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Axelrodia riesei GÉRY, 1966

Ruby Tetra


Axelrodia: named for Dr. Herbert R. Axelrod.

riesei: named for William Riese who collected this species alongside Dr. Axelrod.


Order: Characiformes Family: Characidae


Type locality is ‘Upper Río Meta basin, east of Villavicencio, Colombia’, and this species is currently known only from the upper Meta.

The Meta is a tributary within the larger Río Orinoco system.


Said to be an inhabitant of blackwater environments but detailed information is lacking.

Presumably it inhabits smaller, forested tributaries rather than larger river channels.

Maximum Standard Length

15 – 20 mm.

Aquarium SizeTop ↑

Despite its small size minimum base dimensions of 60 ∗ 30 cm or equivalent are recommended for long-term care, though smaller aquaria can be used for breeding.


Best-maintained in a well-structured set-up, ideally comprising a sandy substrate plus some driftwood roots and branches.

The addition of dried leaf litter further emphasises the natural feel and as well as offering additional cover for the fish brings with it the growth of microbe colonies as decomposition occurs.

These can provide a valuable secondary food source for fry and the tannins and other chemicals released by the decaying leaves are also considered beneficial for fishes from blackwater environments. Alder cones may also be used for the latter purpose.

This species seems to do best under fairly dim lighting. You can add aquatic plant species that can survive under such conditions such as MicrosorumTaxiphyllum or Cryptocoryne spp., while floating vegetation, especially Ceratopteris spp., is also useful.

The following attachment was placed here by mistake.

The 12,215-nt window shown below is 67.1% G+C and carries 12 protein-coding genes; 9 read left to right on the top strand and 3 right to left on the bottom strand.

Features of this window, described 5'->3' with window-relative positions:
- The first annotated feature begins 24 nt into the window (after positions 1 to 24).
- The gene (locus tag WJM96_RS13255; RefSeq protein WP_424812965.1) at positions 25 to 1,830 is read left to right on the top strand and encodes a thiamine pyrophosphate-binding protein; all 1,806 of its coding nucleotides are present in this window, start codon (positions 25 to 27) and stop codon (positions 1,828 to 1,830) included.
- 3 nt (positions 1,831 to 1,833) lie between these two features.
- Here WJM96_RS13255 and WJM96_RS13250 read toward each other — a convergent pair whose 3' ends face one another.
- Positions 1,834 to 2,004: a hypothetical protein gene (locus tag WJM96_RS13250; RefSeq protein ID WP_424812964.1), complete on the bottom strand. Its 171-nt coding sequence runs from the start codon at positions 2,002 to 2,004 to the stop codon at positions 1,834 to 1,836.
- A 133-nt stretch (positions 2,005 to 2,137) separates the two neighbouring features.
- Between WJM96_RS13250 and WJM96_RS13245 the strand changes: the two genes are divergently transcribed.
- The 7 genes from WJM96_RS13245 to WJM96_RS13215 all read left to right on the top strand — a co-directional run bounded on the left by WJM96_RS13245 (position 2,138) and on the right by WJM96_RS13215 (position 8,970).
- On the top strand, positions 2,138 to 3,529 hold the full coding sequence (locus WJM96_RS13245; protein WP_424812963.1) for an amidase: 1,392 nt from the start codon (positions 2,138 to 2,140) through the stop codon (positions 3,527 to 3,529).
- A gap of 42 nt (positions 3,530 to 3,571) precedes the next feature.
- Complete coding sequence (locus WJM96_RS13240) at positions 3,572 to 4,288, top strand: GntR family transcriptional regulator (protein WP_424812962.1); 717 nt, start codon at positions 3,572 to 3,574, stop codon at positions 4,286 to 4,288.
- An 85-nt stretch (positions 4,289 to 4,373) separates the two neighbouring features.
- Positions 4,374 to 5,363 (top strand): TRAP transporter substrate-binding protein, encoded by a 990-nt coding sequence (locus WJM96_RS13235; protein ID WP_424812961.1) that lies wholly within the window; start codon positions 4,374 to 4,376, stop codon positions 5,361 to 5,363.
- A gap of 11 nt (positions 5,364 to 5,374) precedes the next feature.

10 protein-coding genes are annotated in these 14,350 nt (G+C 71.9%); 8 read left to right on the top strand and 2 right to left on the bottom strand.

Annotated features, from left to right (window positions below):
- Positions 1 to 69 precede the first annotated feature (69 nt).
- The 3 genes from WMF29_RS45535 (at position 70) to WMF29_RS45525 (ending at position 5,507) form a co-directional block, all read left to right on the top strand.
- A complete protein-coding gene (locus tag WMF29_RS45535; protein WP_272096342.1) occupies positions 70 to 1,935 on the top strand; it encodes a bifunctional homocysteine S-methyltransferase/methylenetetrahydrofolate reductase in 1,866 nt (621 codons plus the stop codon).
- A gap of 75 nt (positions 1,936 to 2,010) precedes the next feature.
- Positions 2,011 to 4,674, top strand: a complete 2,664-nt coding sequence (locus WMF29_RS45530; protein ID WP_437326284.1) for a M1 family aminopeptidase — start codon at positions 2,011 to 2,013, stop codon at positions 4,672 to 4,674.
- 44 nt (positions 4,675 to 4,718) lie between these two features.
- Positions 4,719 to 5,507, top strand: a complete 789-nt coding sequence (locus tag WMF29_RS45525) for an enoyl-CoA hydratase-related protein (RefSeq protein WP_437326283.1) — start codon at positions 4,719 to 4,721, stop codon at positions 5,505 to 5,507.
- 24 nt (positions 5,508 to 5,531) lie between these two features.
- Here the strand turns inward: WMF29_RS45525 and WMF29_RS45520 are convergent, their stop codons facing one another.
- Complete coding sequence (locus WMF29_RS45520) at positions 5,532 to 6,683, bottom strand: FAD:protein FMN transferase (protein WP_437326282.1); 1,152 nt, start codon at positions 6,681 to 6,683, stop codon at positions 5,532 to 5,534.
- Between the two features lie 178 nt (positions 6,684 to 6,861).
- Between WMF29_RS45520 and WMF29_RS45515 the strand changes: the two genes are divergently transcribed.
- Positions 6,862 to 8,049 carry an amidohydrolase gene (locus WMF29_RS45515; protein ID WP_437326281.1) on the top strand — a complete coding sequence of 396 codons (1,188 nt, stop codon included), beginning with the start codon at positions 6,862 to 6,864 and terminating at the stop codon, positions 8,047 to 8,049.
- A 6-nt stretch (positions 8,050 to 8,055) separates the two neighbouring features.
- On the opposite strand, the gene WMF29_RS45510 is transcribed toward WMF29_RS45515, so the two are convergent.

For breeding purposes acidic conditions with negligible carbonate hardness and very low general hardness are required so a reverse osmosis unit or other method of obtaining soft water may need to be employed, and this can be further acidified using phosphoric acid or similar if necessary.

There is no need to use natural peat, the collection of which is both unsustainable and environmentally-destructive.

It goes without saying that this species is sensitive to fluctuating organic wastes and should never be introduced to biologically-immature aquaria.

Water Conditions

Temperature20 – 28 °C

pH4.0 – 6.5

Hardness18 – 90 ppm


Probably a micropredator feeding on tiny invertebrates and other zooplankton in nature.

In the aquarium it will normally accept dried foods of a suitably small size but should also be offered daily meals of small live and frozen fare such as Artemia nauplii, Daphnia, Moina, grindal worm, etc.

Behaviour and CompatibilityTop ↑

Peaceful with other species but does not make an ideal community fish due to its small size and somewhat specialised requirements

Ideally it should be maintained alone or at most with diminutive, non-aggressive characids and smaller callichthyid or loricariid catfishes.

Though gregarious by nature it’s a shoaling rather than schooling species with rival males forming small territories and sparring on a regular basis.

8-10 specimens should be the minimum purchase since the fish will be less shy and display more interesting behaviour.

Sexual Dimorphism

Adult males are slightly smaller and more intensely-coloured than females.

Sexually mature females appear rounder-bodied than males, especially when gravid.